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AirInsight » A Commercial Aviation Consultancy

A Commercial Aviation Consultancy

Britain, which by not adopting the Euro and not participating in the Schengen travel zone, was the most independent member of the EU, has voted to invoke Article 50 of the Lisbon Treaty and leave the EU.  This certainly provides some uncertainty in the near term, as Britain will now need to make arrangements for economic and trade relationships bi-laterally, as they once were.  This certainly shouldn’t become a problem, and Britain may, like Switzerland, be able to reach a free trade agreement with the EU without becoming a member.

Of course, there may be some short-term panic regarding the potential implications of Brexit, driven by speculation and fear-mongering, in the near and long-term, there shouldn’t be a substantial impact on aviation.  Rolls-Royce will still be the sole provider of engines for the A350 and A330neo, as there are simply no alternatives in the near-term, and it… Continue reading

A mission to bring a sick worker at the Amudsen-Scott South Pole Station back from Antarctica for medical treatment was successful concluded. That patient, and another patient that while not in as serious condition was also evacuated to mitigate risk, arrived safely in Chile for medical treatment unavailable at the research station.

The aircraft used to complete this risky flight were DeHavilland Twin Otters, which are powered by the legendary Pratt & Whitney Canada PT6 turboprop engines.  The aircraft were fitted with skis to land on the unimproved runway, where special precautions were taken during the long South Pole winter that provides complete darkness from March to September, and temperatures can reach 70 degrees below zero.

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One Twin Otter remained at the Rothera British base 1,500 miles away from the pole on the Antarctic peninsula while the other flew the rescue mission.  The reserve aircraft was there in… Continue reading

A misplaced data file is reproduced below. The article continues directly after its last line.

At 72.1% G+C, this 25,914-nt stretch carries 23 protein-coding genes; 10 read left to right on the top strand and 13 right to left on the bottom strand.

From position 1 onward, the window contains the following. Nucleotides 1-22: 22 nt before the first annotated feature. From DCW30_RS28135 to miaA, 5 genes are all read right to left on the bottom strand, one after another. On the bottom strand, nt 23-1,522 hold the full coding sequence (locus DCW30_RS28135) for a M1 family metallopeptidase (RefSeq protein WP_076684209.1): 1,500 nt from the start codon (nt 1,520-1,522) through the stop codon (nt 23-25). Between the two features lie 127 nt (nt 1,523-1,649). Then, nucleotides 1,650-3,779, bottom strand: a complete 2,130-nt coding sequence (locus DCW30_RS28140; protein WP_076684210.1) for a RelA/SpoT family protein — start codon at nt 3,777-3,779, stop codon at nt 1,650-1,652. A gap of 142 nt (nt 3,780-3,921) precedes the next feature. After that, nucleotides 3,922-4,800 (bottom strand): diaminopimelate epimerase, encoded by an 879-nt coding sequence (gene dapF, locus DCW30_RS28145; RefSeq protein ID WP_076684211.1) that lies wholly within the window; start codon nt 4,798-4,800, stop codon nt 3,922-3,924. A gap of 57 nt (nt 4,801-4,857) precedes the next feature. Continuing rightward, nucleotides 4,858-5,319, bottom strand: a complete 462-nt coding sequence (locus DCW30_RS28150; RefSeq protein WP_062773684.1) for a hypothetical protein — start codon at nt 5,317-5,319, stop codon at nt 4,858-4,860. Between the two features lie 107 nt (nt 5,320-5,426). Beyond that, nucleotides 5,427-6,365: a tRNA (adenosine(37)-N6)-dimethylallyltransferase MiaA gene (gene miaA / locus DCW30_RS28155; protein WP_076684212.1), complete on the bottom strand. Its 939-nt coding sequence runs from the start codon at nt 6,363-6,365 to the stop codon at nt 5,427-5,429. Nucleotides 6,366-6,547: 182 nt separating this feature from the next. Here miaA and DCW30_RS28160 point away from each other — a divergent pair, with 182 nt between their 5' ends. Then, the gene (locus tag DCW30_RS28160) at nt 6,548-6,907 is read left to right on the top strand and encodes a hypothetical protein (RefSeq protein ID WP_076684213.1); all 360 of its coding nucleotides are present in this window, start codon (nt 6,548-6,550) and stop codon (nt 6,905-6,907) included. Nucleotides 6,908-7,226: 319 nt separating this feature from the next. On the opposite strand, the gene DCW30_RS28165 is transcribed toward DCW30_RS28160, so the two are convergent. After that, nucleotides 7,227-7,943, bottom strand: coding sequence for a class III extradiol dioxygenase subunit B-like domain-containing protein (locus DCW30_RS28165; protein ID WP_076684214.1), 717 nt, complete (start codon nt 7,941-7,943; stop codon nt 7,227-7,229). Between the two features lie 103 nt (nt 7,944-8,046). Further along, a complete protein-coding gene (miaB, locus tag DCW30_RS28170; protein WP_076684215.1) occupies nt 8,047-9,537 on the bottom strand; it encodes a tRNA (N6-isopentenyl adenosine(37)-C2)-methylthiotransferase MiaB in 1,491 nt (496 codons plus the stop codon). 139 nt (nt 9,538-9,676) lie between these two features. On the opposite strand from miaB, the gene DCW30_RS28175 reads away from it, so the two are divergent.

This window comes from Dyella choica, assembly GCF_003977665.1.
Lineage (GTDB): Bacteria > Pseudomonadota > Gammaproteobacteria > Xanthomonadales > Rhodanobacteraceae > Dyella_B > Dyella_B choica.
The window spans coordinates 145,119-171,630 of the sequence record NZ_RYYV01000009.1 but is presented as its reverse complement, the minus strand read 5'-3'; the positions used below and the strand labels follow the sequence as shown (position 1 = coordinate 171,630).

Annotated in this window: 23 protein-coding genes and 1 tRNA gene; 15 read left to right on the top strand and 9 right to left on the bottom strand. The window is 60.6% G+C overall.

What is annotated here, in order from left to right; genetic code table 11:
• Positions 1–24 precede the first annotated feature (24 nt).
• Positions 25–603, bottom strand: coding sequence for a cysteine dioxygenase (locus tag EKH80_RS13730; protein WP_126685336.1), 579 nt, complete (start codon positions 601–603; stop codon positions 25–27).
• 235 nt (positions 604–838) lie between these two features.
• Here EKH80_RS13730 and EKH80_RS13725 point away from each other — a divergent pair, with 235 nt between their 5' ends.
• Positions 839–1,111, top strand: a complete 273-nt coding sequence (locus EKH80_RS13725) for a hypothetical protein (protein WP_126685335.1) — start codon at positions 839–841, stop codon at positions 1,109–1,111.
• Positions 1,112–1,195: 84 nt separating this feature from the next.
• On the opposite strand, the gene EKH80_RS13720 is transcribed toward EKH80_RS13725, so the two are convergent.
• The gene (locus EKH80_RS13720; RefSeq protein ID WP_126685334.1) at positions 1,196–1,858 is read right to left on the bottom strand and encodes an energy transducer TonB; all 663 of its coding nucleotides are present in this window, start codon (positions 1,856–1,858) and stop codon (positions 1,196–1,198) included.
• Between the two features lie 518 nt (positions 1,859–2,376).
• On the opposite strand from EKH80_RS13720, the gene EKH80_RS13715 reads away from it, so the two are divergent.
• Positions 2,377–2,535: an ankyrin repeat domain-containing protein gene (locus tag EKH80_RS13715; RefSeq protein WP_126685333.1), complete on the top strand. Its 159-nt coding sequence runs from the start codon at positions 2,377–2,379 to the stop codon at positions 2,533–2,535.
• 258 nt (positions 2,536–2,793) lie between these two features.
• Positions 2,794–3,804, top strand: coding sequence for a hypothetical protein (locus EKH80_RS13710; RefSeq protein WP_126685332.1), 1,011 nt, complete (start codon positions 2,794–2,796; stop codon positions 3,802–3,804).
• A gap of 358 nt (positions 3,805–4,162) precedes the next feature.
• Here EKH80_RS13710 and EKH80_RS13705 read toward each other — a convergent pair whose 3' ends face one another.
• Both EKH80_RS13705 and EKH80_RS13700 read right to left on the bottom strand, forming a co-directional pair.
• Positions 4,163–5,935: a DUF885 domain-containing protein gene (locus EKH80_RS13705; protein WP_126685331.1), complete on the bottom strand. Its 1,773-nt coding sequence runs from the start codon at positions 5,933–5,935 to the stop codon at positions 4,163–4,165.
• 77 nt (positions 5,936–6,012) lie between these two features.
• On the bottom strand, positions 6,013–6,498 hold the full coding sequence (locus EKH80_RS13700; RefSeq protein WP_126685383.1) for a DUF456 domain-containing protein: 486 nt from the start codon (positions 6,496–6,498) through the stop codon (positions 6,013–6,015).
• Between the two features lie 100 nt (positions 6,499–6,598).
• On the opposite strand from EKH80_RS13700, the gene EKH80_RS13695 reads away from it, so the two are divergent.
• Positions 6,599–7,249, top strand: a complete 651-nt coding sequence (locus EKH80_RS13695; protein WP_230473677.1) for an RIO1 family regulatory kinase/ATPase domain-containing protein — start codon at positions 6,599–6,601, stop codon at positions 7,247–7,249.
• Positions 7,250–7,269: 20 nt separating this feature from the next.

Brazil just approved 100% foreign ownership of airlines, up from the previous maximum of 20%.  This presents an opportunity for foreign carriers to increase investment in a currently troubled economy with strong future potential.  Currently the Brazilian airline industry is troubled, along with the Brazilian economy.  Domestic air traffic declined by 8.2% during the first five months of 2016 when compared with 2015, and airline losses are mounting.

This combination of circumstances — airlines with lower values in a market that appears to be at a cyclical nadir — provides the opportunity to acquire strong assets at low prices.  As an important node for global networks and alliances, this presents an opportunity for airlines looking to strengthen their presence in Brazil.

Domestically, the four major players account for nearly all of the traffic, as shown in the chart below:

Brazil Graphic

Let’s examine the potential suitors and candidates.… Continue reading

Recently, Airbus Group and Siemens signed an agreement in which they agreed to collaborate on hybrid electric propulsion systems.   This is ground breaking, but should be seen in context – Airbus has been prominently displaying its tiny electric powered E-Fan aircraft at air shows for some time.  In the noise and roar at air shows, this silent flier is easily ignored as it is not heard.  But Airbus clearly has been thinking about this concept for some time.

The item that caught our attention was this: Tom Enders, CEO of Airbus Group said “We believe that by 2030 passenger aircraft below 100 seats could be propelled by hybrid propulsion systems and we are determined to explore this possibility together with world-class partners like Siemens.”